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    1. Invasive species are considered a main driver of pollinator declines, yet the direct effects of invasive alien plants on pollinators are poorly understood. 2. Abundant, invasive plant species can provide a copious nectar resource for native pollinators. However, the nectar of some plants contains secondary compounds, usually associated with defence against herbivores. The impacts of these compounds on pollinators are often unknown. 3. We compared how consumption of grayanotoxin I and III, natural secondary compounds in the nectar of invasive Rhododendron ponticum L., affected three native bee species: a honeybee, (Apis mellifera L.), a solitary mining bee (Andrena carantonica, P√©rez) and a bumblebee, (Bombus terrestris, L.). 4. Survival of the solitary bee and the bumblebee species was not affected by either grayanotoxin, but honeybees were ‚ąľ20√ó more likely to die when fed solutions containing grayanotoxin I. Furthermore, solitary bees were deterred from feeding and exhibited malaise behaviours indicative of sublethal toxicity in response to consumption of grayanotoxin I. In contrast, grayanotoxins did not affect bumblebee survival or behaviour, even when bees were subjected to multiple stressors (parasite infection or food stress). 5. Our experiments suggest that while R. ponticum provides abundant floral nectar, it is only available as a food resource to pollinators that tolerate grayanotoxins. Pollinators whose health is negatively affected by grayanotoxins may experience negative impacts from R. ponticum invasion directly (if they consume R. ponticum nectar) or indirectly (if native floral resources are replaced by R. ponticum). 6. Our study makes a novel comparison of the effects of a natural nectar secondary compound on three pollinator species and clearly demonstrates drastic variation in the responses of different key pollinator taxa to a nectar toxin. Our findings are thus in congruence with literature demonstrating the varying effects of invasive plant chemistry on native foliar herbivores, and our work demonstrates that nectar chemistry should be taken into account when determining the impacts of plant invasion for native pollinators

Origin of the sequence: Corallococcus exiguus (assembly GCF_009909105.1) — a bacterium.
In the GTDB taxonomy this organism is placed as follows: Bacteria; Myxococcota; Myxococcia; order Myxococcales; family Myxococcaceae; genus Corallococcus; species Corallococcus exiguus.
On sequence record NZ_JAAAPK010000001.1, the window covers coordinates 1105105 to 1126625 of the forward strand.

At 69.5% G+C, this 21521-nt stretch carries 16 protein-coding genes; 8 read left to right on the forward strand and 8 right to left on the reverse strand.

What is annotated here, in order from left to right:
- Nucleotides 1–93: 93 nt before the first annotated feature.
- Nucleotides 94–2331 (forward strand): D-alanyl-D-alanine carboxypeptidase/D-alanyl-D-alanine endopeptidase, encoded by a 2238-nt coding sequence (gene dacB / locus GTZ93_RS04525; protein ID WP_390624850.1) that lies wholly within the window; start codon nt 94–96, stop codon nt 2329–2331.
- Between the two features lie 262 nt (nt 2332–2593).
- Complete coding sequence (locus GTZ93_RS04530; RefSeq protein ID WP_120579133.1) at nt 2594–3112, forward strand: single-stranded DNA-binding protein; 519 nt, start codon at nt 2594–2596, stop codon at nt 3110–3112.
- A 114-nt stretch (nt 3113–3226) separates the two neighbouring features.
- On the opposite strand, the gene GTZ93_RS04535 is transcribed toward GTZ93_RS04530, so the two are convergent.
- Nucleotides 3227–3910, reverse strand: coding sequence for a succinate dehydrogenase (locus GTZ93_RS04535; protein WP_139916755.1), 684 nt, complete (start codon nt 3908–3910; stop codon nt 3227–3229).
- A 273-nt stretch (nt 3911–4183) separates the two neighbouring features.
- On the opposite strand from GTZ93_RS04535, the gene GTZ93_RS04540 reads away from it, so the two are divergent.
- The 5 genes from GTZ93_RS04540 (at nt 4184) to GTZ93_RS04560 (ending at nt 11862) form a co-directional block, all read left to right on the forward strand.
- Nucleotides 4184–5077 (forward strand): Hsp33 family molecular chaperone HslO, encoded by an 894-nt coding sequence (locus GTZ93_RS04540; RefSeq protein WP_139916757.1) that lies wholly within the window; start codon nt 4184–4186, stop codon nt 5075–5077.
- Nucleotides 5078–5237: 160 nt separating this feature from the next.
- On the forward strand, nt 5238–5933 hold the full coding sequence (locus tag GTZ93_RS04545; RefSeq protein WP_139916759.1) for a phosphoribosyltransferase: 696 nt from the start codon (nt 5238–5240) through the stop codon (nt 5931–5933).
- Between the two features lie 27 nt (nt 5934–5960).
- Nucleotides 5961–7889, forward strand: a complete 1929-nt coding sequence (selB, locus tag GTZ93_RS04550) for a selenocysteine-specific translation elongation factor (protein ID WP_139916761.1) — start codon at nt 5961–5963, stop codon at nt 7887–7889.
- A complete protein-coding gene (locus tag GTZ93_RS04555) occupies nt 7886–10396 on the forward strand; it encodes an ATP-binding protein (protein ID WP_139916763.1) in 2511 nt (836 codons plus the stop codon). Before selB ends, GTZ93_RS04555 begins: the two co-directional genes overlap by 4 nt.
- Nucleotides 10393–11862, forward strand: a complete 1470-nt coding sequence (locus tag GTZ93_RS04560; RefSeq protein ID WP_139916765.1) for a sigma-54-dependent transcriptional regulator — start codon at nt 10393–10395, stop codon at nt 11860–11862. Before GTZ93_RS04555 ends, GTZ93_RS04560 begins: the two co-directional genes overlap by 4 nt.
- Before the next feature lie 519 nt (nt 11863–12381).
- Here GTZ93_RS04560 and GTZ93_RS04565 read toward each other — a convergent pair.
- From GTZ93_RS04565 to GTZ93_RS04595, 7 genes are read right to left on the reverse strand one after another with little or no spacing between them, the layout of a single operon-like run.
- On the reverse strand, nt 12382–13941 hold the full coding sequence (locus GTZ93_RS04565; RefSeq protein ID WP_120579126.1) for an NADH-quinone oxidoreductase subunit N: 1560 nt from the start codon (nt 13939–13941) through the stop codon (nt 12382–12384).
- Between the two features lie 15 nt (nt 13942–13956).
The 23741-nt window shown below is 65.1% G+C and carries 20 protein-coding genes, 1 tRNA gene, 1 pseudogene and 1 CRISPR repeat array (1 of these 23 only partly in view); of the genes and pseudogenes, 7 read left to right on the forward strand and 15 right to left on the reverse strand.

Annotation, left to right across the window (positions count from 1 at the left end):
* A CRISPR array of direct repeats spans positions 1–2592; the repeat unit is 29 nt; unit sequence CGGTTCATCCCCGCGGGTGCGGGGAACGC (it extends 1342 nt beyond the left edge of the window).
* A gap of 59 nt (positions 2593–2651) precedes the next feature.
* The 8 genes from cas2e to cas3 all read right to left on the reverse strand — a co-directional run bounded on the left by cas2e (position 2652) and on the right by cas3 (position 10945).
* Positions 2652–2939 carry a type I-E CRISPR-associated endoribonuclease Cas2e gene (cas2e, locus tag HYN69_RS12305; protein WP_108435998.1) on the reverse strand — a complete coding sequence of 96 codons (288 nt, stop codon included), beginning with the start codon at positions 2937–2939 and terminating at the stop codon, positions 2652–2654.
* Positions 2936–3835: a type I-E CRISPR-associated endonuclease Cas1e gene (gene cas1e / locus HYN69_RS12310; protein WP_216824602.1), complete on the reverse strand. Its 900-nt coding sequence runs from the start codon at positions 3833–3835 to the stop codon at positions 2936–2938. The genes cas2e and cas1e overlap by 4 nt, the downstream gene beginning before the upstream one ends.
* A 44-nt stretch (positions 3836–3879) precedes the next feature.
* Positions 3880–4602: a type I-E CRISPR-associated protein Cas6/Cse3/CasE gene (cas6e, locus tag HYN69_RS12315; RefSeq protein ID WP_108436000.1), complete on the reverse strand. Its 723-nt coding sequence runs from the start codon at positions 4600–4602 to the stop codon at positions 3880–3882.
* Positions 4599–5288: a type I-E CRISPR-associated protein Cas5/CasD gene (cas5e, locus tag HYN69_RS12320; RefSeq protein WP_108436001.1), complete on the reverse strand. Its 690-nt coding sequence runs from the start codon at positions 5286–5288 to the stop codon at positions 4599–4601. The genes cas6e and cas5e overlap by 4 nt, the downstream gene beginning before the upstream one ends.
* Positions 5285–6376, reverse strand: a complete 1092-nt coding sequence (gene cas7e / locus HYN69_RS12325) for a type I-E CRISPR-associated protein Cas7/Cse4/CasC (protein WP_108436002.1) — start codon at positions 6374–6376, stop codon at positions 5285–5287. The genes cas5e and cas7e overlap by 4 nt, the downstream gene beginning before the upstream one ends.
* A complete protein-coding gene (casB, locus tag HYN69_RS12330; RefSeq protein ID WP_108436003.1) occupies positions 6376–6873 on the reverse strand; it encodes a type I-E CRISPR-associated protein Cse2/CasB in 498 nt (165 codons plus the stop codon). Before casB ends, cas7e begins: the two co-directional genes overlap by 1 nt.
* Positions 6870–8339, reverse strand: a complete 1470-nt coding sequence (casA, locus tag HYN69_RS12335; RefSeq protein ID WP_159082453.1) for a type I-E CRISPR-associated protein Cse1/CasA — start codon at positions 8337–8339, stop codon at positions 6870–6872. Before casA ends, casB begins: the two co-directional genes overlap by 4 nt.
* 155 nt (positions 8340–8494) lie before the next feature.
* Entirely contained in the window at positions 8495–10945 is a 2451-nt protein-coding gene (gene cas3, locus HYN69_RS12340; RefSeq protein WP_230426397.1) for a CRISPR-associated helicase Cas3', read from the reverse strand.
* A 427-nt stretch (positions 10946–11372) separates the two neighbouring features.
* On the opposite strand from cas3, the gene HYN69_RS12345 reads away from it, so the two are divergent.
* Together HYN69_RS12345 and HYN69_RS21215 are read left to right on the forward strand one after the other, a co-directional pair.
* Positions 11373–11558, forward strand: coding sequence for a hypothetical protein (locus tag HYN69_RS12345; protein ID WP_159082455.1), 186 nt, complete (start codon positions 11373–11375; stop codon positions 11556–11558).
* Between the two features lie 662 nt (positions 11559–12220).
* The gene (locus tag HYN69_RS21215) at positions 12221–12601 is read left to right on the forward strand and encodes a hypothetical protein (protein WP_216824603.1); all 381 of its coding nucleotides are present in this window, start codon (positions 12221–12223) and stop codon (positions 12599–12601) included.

Development and validation of Australian aphasia rehabilitation best practice statements using the RAND/UCLA appropriateness method

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    Objectives: To develop and validate a national set of best practice statements for use in post-stroke aphasia rehabilitation. Design: Literature review and statement validation using the RAND/UCLA Appropriateness Method (RAM). Participants: A national Community of Practice of over 250 speech pathologists, researchers, consumers and policymakers developed a framework consisting of eight areas of care in aphasia rehabilitation. This framework provided the structure for the development of a care pathway containing aphasia rehabilitation best practice statements. Nine speech pathologists with expertise in aphasia rehabilitation participated in two rounds of RAND/UCLA appropriateness ratings of the statements. Panellists consisted of researchers, service managers, clinicians and policymakers. Main outcomes measures: Statements that achieved a high level of agreement and an overall median score of 7‚Äď9 on a nine-point scale were rated as ‚Äėappropriate‚Äô. Results: 74 best practice statements were extracted from the literature and rated across eight areas of care (eg, receiving the right referrals, providing intervention). At the end of Round 1, 71 of the 74 statements were rated as appropriate, no statements were rated as inappropriate, and three statements were rated as uncertain. All 74 statements were then rated again in the face-to-face second round. 16 statements were added through splitting existing items or adding new statements. Seven statements were deleted leaving 83 statements. Agreement was reached for 82 of the final 83 statements. Conclusions: This national set of 82 best practice statements across eight care areas for the rehabilitation of people with aphasia is the first to be validated by an expert panel. These statements form a crucial component of the Australian Aphasia Rehabilitation Pathway (AARP) (http://www.aphasiapathway.com.au) and provide the basis for more consistent implementation of evidence-based practice in stroke rehabilitation

    Impact of weight loss and sarcopenia on response to chemotherapy, quality of life and survival.